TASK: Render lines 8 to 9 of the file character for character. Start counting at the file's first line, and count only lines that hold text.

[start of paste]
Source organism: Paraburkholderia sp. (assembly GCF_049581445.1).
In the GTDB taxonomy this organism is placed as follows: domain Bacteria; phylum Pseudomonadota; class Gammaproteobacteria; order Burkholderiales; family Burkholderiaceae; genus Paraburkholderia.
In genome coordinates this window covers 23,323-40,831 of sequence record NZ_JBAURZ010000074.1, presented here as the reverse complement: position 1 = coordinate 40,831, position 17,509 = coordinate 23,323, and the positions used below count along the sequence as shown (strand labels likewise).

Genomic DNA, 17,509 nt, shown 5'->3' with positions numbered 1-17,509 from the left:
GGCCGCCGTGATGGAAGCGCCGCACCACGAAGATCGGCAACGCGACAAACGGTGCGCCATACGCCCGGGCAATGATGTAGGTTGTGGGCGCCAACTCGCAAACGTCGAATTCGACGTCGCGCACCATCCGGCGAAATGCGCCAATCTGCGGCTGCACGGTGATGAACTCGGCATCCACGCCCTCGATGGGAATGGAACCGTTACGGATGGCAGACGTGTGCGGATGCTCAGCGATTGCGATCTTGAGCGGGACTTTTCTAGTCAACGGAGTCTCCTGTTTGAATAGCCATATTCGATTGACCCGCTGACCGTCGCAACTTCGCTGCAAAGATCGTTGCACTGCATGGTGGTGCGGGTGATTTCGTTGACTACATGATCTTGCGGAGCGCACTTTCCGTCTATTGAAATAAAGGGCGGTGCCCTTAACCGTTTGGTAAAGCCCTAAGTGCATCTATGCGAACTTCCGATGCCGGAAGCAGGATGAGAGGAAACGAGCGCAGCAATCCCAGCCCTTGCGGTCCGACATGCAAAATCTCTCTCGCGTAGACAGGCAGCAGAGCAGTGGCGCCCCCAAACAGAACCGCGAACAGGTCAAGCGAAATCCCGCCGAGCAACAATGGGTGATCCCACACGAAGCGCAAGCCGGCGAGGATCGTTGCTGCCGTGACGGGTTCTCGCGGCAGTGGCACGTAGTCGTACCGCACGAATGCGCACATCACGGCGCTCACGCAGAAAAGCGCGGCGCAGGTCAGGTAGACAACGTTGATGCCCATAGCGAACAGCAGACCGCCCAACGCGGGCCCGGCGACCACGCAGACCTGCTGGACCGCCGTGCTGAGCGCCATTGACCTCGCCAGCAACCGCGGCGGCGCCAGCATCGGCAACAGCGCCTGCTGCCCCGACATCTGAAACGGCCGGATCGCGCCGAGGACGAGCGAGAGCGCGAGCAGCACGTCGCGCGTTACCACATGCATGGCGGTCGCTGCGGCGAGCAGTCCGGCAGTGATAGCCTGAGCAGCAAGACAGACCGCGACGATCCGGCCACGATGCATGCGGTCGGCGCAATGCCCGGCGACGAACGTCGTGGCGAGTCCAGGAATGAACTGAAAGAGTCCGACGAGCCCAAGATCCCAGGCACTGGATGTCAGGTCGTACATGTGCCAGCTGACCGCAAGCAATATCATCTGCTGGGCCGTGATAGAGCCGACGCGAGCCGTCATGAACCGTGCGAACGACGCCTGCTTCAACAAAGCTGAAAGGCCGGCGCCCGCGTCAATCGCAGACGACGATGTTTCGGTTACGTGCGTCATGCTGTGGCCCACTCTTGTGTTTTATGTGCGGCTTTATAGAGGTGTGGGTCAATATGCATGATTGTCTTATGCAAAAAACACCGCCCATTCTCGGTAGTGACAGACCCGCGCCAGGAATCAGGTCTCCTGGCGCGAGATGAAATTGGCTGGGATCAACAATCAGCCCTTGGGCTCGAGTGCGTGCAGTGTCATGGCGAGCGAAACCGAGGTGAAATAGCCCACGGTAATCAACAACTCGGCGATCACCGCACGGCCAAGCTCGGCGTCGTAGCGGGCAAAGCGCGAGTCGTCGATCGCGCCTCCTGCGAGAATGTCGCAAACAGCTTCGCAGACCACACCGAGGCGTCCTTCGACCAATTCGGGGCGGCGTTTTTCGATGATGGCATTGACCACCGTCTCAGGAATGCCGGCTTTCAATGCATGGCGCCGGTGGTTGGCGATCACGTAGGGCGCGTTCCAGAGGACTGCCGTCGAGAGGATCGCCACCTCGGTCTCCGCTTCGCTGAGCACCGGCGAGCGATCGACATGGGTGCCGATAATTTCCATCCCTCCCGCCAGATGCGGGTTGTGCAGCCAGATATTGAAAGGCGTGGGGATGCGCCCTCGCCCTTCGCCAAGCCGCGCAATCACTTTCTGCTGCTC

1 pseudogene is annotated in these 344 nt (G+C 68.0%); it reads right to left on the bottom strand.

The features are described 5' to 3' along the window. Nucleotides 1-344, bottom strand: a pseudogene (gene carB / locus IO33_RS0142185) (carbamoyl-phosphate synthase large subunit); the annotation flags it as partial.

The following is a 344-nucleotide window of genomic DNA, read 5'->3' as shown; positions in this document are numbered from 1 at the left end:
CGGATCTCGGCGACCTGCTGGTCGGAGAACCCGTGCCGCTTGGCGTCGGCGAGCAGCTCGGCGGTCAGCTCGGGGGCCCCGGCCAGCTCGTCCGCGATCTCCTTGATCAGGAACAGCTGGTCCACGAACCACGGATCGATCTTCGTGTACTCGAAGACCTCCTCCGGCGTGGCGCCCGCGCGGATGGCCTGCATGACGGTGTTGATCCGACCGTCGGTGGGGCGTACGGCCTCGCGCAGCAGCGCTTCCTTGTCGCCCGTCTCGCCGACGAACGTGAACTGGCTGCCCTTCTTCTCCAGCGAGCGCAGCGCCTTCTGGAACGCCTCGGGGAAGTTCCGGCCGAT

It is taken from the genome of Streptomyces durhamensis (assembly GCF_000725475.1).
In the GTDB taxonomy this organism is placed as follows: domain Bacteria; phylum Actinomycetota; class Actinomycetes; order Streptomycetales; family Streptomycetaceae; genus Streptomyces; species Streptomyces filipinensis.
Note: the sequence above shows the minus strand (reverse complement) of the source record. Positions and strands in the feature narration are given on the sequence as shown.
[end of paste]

The following is a 344-nucleotide window of genomic DNA, read 5'->3' as shown; positions in this document are numbered from 1 at the left end:
CGGATCTCGGCGACCTGCTGGTCGGAGAACCCGTGCCGCTTGGCGTCGGCGAGCAGCTCGGCGGTCAGCTCGGGGGCCCCGGCCAGCTCGTCCGCGATCTCCTTGATCAGGAACAGCTGGTCCACGAACCACGGATCGATCTTCGTGTACTCGAAGACCTCCTCCGGCGTGGCGCCCGCGCGGATGGCCTGCATGACGGTGTTGATCCGACCGTCGGTGGGGCGTACGGCCTCGCGCAGCAGCGCTTCCTTGTCGCCCGTCTCGCCGACGAACGTGAACTGGCTGCCCTTCTTCTCCAGCGAGCGCAGCGCCTTCTGGAACGCCTCGGGGAAGTTCCGGCCGAT